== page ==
Bob Dole, Rafael Palmeiro, and commercials featuring smiling gray-hairs cruising around in mid-life-crisis convertibles have pretty much put the "old guy" stamp on erectile dysfunction (ED). But it isn't just older guys having problems getting it up. A new study found that one in four men seeking medical help for erectile dysfunction is under 40, and nearly half of young guys with ED have a severe form. These findings show that sexual-performance problems are far more common among the under-40 set than doctors previously thought.
But here's what's really interesting: The younger men in this study had lower body-mass indexes, higher testosterone levels, and fewer incidences of other medical conditions than the older guys. In theory, these health markers should make them less likely to suffer from ED – but that wasn't the case.
"Clearly, from this study, young men had far fewer underlying conditions that are typically associated with ED, so it's likely that other factors played a role here," says Dr. Paul Turek, an expert in men's reproductive health and founder of the Turek Clinic in San Francisco. One possible explanation is that the under-40 men were more likely to smoke cigarettes and use drugs than their elder counterparts. "These toxic habits can affect hormone balance and blood vessel integrity, similar to how they increase cardiovascular risk," which can contribute to ED, Turek explains. He also says stress from jobs or relationships, neurological issues like depression, certain medications, and diabetes and other metabolic conditions that impact blood vessel function can make you more prone to dysfunction down there. But that also means your ED might be a sign of something underlying and more serious, Turek says.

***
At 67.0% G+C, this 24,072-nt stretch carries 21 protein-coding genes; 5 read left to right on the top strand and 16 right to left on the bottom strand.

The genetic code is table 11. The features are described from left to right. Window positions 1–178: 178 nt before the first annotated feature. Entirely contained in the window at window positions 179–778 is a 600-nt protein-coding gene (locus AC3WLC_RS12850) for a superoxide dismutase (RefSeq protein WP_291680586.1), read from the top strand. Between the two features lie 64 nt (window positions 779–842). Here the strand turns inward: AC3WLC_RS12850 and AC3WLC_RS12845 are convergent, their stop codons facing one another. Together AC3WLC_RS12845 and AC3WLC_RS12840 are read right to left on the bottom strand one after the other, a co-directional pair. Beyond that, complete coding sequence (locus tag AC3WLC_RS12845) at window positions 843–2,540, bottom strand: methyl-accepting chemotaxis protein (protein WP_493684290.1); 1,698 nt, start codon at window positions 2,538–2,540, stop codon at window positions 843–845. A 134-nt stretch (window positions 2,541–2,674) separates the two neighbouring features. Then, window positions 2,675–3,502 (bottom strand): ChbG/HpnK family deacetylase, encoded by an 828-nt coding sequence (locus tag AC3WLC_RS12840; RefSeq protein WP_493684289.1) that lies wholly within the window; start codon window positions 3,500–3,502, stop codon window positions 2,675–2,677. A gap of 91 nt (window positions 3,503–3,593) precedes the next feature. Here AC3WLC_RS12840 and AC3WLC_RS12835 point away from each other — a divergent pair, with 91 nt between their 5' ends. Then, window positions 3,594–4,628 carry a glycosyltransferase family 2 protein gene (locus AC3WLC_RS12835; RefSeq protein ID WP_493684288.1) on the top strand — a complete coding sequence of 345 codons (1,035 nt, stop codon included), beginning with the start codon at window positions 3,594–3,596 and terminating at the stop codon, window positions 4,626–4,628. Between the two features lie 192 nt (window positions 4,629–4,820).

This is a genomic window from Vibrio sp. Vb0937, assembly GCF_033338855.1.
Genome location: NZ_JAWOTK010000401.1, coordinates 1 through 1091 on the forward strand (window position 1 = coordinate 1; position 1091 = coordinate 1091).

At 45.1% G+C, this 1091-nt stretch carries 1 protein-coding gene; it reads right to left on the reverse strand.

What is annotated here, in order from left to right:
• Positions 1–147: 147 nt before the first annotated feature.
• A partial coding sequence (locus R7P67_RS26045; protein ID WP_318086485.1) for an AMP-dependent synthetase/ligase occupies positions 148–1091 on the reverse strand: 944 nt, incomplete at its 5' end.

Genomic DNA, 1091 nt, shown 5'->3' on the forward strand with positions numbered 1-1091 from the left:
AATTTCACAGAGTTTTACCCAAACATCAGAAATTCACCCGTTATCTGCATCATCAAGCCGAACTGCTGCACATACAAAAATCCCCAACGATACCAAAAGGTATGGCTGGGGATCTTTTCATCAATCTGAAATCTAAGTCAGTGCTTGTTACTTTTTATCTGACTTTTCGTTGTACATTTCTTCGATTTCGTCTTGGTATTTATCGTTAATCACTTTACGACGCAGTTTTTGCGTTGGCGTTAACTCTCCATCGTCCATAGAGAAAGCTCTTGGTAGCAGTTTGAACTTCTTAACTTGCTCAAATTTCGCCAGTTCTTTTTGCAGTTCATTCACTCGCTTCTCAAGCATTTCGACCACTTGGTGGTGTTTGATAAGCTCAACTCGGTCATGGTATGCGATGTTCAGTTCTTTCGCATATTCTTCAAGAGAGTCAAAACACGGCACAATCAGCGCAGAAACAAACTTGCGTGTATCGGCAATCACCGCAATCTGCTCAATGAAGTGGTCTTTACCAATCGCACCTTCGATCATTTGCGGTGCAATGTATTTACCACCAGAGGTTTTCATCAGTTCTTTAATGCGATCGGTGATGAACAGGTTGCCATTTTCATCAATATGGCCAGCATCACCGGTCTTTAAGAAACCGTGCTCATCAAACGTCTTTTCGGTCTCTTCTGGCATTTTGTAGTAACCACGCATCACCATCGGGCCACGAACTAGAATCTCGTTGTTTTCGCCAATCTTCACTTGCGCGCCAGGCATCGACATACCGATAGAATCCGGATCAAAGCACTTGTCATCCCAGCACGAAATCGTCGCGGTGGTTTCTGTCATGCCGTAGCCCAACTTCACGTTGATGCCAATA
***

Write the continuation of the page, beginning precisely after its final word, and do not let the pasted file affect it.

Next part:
As for the greater severity of ED among the younger men in this study, the doc chalks it up – at least partially – to perception. "How a man under 40 defines 'severe' is likely different than an older man's definition," Turek says. "Sexual performance demands on the body may be much higher for younger than older men, so they might worry more if they can't perform. Severe ED could mean a single missed erection for a young man, whereas an older man might consider missing erections at least half the time to be severe."
The occasional tepid to nonexistent erection is normal, but if you literally can't get it up, or sustain one for long once you do, then there could be a problem. "If you can no longer get a normal, sustained erection, either with a partner, by yourself, or with the usual visual imagery, then go see a doctor," Turek says. "But if there are times when normal erections are achievable – full-on hard ones that last – then you're likely dealing with situational ED due to stress. Of course, that stress should be managed or eliminated, but the chance of a serious metabolic risk is much, much lower in this situation."